Camilla Crowley: My response to that is, unless we are a nation of the biggest hypocrites under the sun who have signed, you know all sorts of conventions, about giving refuge to people who are seeking asylum because they are forced to flee their home country for whatever reason; there is not one member of Tiger 11 who hasn't got the saddest story behind him. This is not a group of people who are here for the easy life and to bludge on the system. This is a group of people who simply cannot be safe at home. They are endangered as you said at home. They have to seek asylum somewhere. And if we are not prepared to open our hearts and our wretched law books, just that littlest bit, then it's a very sad day.
Gerald Tooth: Most of the Tiger 11 boys were sent by their families to Australia for two reasons. The first was to escape the Taliban who are systematically rounding up young Hazera men and forcibly conscripting them into the army to find the Northern Alliance. The second was as forward scouts to make a path for the rest of their family to get out of Afghanistan and make their way to a safe haven like Australia.
Camilla Cowley says they now are in an invidious position, trapped by recent changes in Australia's immigration legislation, and since September 11 associated with the terror they can from. Tiger 11 players have been taunted on the soccer field with jibes of terrorist and Bin Laden lover.
Camilla Cowley: When what happened in America happened there were tears in their eyes. They were just as distressed as everyone else. And the message that they would give everybody is, why do you think we're here, because we're running away from exactly the type of people who did that in America. They are doing that to us at home in Afghanistan, they have been doing it to us for years. We are just as much victims of Osama Bin Laden and his network as the Americans who died so tragically. And the boys have even said to me, Because they did this in America, now everyone knows what the Taliban sympathizers are like. Before nobody believed us, nobody listened to us. Now ironically they think we're like them. They think we're like the people that we have had to escape, you know?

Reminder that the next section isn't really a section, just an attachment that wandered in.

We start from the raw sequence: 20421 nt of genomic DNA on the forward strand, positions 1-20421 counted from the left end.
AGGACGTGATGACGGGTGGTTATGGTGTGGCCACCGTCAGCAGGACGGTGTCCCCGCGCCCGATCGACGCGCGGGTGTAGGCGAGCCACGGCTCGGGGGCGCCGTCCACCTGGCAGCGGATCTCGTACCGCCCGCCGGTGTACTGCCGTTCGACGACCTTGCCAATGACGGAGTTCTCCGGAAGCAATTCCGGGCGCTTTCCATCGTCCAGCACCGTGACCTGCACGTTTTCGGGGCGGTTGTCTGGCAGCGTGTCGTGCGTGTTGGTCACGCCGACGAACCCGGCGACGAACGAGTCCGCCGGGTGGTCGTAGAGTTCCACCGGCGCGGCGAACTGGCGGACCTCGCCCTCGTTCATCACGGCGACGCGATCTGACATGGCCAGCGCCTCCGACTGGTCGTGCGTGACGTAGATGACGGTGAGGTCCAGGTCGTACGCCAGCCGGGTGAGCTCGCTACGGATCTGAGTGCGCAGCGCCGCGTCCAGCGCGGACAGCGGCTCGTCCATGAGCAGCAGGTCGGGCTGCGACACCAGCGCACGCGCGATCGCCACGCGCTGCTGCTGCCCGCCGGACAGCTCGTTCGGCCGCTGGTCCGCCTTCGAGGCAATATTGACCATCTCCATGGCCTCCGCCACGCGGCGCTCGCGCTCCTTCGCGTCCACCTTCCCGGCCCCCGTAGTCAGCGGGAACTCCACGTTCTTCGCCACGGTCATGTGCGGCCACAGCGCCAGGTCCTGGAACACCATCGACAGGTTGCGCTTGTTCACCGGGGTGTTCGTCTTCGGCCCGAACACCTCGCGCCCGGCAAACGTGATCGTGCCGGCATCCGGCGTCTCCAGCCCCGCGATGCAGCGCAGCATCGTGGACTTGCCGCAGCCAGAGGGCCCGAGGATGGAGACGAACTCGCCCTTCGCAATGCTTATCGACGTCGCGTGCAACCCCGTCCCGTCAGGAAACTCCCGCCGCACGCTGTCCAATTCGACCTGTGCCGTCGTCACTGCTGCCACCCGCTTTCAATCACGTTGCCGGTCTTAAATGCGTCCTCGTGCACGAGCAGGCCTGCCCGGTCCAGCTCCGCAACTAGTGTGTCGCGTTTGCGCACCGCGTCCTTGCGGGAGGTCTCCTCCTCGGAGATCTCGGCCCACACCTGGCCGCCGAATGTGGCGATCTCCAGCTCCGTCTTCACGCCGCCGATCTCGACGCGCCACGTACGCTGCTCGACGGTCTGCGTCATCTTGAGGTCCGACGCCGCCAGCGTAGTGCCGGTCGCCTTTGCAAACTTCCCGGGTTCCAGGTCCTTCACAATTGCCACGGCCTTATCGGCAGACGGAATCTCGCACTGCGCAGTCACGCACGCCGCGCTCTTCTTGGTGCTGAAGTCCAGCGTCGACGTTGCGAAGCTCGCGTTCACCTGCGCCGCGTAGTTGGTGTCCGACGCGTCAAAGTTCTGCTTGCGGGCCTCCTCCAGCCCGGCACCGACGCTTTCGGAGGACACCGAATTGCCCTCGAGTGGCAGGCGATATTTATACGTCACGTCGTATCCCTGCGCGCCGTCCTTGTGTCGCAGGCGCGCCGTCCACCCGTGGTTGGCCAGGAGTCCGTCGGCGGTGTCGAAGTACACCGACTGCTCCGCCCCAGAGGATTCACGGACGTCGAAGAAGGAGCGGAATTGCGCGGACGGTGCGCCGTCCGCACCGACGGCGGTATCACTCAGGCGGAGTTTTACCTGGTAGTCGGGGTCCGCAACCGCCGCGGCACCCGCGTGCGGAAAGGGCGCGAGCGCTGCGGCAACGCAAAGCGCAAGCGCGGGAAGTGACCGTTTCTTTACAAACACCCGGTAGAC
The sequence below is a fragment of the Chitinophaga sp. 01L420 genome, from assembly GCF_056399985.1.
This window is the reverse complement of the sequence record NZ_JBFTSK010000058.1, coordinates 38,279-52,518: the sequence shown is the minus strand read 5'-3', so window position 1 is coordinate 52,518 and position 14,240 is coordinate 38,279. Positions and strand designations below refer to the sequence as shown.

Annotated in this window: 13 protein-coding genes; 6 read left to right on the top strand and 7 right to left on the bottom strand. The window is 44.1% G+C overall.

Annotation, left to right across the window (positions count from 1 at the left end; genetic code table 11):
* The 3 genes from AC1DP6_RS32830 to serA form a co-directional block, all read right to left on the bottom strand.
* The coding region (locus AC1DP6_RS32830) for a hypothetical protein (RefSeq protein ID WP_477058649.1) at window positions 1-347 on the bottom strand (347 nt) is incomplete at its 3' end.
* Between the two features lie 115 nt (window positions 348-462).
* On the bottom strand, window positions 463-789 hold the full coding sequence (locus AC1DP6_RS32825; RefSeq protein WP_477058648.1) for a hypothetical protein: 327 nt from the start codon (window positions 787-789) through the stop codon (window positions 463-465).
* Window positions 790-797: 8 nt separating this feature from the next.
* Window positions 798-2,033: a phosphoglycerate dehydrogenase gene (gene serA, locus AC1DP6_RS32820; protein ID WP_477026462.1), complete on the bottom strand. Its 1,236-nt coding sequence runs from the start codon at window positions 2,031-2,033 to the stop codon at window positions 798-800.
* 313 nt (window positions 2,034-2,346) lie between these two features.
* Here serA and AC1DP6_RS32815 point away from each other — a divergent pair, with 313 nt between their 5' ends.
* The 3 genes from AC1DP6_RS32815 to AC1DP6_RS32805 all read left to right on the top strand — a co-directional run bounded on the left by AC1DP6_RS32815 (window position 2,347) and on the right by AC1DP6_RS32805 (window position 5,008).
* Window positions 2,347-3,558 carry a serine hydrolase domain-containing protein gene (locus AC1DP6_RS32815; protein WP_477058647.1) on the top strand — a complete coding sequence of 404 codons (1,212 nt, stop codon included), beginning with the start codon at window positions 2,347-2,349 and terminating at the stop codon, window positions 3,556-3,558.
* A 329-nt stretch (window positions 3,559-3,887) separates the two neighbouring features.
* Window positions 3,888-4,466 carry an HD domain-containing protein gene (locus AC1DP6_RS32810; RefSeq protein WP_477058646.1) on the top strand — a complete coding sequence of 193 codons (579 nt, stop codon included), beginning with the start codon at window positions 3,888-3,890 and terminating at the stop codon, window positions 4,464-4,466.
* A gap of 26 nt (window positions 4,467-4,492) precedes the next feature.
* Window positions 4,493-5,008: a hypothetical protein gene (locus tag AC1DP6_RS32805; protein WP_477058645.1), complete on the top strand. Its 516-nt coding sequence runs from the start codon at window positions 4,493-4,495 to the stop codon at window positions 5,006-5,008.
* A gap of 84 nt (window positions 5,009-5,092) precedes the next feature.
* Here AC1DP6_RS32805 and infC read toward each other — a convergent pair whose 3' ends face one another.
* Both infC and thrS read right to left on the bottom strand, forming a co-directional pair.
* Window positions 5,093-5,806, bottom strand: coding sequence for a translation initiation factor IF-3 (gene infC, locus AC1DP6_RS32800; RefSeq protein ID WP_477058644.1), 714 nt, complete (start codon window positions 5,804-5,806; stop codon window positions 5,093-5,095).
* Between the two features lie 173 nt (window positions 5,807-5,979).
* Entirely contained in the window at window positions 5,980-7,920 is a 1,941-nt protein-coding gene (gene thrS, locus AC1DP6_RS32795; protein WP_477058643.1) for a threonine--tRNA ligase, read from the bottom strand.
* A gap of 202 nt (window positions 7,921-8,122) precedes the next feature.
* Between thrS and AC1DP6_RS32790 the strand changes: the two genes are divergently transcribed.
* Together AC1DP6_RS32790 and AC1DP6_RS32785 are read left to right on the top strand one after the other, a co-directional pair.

Gerald Tooth: How effective has the medium of sport been in breaking down some of the political barriers that these boys have encountered?
Camilla Cowley: It has been amazing. The club that gave us the home in the first case, they have just moved a mile. They've moved thousands of miles in understanding and commitment and you know it's been a great journey for most of the members of that club. The teams these guys go and play against, they start asking you know: 'Who are they? Where are they from? What's their story? And it just makes such a difference. And for all of them there's the same story, family sacrifice and everything. Not just family, but extended family, neighbours, whole villages have chipped in to save these guys. There's not a family in Australia who wouldn't do the same if they were put in that same position. How dare we judge them and say They use smugglers, they're
illegals. Smugglers are the only avenue of escape.
Gerald Tooth: Camilla Cowley. At 20 Atullah Naseri is one of Tiger 11's oldest players. His story of how he came to Australia though is typical of his younger team-mates.
Naseri: I went to Pakistan, then to Singapore and then to Indonesia, then to Australia.